And after that, there's Landing at Taizel, which isn't quite as difficult, but still a pain in the ass. Part of the problem with this level is that, while you do get to save beforehand, you don't get to go back to the world map in between. So if you needed to do some Level Grinding? T-O-O B-A-D!
They Wasted a Perfectly Good Character: Morva, the Manakete hero who defeated the Demon King during his first reign of terror, is introduced, killed off, and revived as a zombie slave of the selfsame Demon King within the space of the opening scene of one chapter.
A lot of the more controversial elements that were criticized as making the game too easynote easy level grinding, being able to revisit old maps were adopted into Fire Emblem Awakening, whose Newbie Boom will define Fire Emblem for the foreseeable future.
The game as a whole became a lot more popular after the release of Awakening and Fates, going from one of the biggest cases of Contested Sequel in the series to near Sacred Cow levels in some sectors of the fandom. While the plot is still considered mostly cliché, it's still seen as well-written with good characters (with the real primary antagonist, in particular, having a very believable motivation for doing what he did compared to many FE villains), and as Gaiden, the inspiration for the above-mentioned controversial mechanics, also experienced a Vindicated by History surge with the help of a remake, the gameplay became a lot more liked.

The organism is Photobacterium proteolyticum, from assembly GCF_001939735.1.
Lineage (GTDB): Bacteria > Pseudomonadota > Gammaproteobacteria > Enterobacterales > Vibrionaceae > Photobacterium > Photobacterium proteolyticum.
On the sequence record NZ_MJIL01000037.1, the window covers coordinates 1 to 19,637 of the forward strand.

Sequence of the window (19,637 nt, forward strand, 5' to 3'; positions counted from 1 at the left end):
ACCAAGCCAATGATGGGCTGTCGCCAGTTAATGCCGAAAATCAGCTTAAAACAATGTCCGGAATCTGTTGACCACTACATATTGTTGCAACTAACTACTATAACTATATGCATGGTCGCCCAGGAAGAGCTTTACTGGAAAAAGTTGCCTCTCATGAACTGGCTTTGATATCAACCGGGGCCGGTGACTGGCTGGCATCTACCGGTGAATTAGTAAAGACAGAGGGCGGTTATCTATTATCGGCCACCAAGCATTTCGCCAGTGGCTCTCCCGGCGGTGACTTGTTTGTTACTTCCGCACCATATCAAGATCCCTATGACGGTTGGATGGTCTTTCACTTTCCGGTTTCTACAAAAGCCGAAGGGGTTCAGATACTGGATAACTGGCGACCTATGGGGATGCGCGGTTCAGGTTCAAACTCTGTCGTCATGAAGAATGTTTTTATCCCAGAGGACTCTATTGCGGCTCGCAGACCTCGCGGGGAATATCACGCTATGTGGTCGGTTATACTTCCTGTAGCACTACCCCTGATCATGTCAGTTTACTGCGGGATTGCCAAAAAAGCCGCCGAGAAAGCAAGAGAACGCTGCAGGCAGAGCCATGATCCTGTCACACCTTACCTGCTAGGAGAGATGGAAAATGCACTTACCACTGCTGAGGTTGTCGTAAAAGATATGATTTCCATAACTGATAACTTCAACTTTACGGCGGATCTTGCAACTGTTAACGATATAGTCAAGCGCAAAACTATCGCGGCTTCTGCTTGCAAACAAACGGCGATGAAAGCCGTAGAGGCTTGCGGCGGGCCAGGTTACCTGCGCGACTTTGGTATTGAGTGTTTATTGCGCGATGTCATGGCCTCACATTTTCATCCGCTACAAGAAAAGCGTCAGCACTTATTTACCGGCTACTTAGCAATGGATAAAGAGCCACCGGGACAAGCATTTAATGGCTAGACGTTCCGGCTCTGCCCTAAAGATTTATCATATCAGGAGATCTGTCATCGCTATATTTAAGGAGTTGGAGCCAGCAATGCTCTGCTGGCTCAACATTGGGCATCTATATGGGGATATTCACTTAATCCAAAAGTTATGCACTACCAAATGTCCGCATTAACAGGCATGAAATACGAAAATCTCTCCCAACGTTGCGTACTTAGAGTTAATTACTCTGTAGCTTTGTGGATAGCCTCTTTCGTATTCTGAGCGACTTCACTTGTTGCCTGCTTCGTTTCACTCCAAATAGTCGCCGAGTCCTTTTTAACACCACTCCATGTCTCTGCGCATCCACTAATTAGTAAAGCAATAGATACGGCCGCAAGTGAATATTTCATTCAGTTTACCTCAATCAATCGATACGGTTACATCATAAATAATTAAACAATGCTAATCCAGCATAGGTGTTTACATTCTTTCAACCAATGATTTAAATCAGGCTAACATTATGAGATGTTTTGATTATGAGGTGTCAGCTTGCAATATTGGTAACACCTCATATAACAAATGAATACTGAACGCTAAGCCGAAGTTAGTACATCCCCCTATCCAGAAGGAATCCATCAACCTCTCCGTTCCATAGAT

Eirika and Ephraim as well. While they're still base-breaking, both made a pretty good performance in the Voting Gauntlet in Fire Emblem Heroes, with Eirika curb-stomping Elise and Ephraim managing a very close victory over Chrom, the Lord of the most popular game in the series. Considering Eirika used to be among the most reviled Lords in the series and Ephraim had a lot of detractors, this says something.
Though to be fair, fans could only pick one character to support. Most of Awakening's fans and Chrom's would-be supporters during his matchup with Ephraim were over in the other bracket helping Lucina grind Eirika into a fine paste.